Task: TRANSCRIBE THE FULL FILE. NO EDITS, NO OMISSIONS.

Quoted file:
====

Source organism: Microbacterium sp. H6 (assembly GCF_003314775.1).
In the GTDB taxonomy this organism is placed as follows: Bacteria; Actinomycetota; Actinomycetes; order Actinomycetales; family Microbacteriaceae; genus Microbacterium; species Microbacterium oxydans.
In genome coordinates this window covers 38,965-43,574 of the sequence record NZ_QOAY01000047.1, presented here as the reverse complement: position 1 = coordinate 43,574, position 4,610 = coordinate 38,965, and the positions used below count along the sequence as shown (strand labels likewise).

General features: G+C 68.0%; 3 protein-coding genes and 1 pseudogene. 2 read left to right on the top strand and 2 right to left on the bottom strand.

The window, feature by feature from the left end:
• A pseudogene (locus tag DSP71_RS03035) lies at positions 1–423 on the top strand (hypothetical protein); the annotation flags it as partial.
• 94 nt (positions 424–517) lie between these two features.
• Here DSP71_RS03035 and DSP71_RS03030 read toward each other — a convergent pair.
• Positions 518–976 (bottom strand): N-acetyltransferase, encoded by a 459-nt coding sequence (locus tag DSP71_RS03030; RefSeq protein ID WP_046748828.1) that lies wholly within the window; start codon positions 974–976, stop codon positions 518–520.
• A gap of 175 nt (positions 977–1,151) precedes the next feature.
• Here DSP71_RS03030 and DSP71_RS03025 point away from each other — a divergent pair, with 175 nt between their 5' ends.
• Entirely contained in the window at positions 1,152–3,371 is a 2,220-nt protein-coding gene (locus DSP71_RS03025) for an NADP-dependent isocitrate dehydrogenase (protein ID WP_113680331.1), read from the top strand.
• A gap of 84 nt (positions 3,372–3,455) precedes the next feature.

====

Source organism: Microbacterium sp. H6 (assembly GCF_003314775.1).
In the GTDB taxonomy this organism is placed as follows: Bacteria; Actinomycetota; Actinomycetes; order Actinomycetales; family Microbacteriaceae; genus Microbacterium; species Microbacterium oxydans.
In genome coordinates this window covers 38,965-43,574 of the sequence record NZ_QOAY01000047.1, presented here as the reverse complement: position 1 = coordinate 43,574, position 4,610 = coordinate 38,965, and the positions used below count along the sequence as shown (strand labels likewise).

General features: G+C 68.0%; 3 protein-coding genes and 1 pseudogene. 2 read left to right on the top strand and 2 right to left on the bottom strand.

The window, feature by feature from the left end:
• A pseudogene (locus tag DSP71_RS03035) lies at positions 1–423 on the top strand (hypothetical protein); the annotation flags it as partial.
• 94 nt (positions 424–517) lie between these two features.
• Here DSP71_RS03035 and DSP71_RS03030 read toward each other — a convergent pair.
• Positions 518–976 (bottom strand): N-acetyltransferase, encoded by a 459-nt coding sequence (locus tag DSP71_RS03030; RefSeq protein ID WP_046748828.1) that lies wholly within the window; start codon positions 974–976, stop codon positions 518–520.
• A gap of 175 nt (positions 977–1,151) precedes the next feature.
• Here DSP71_RS03030 and DSP71_RS03025 point away from each other — a divergent pair, with 175 nt between their 5' ends.
• Entirely contained in the window at positions 1,152–3,371 is a 2,220-nt protein-coding gene (locus DSP71_RS03025) for an NADP-dependent isocitrate dehydrogenase (protein ID WP_113680331.1), read from the top strand.
• A gap of 84 nt (positions 3,372–3,455) precedes the next feature.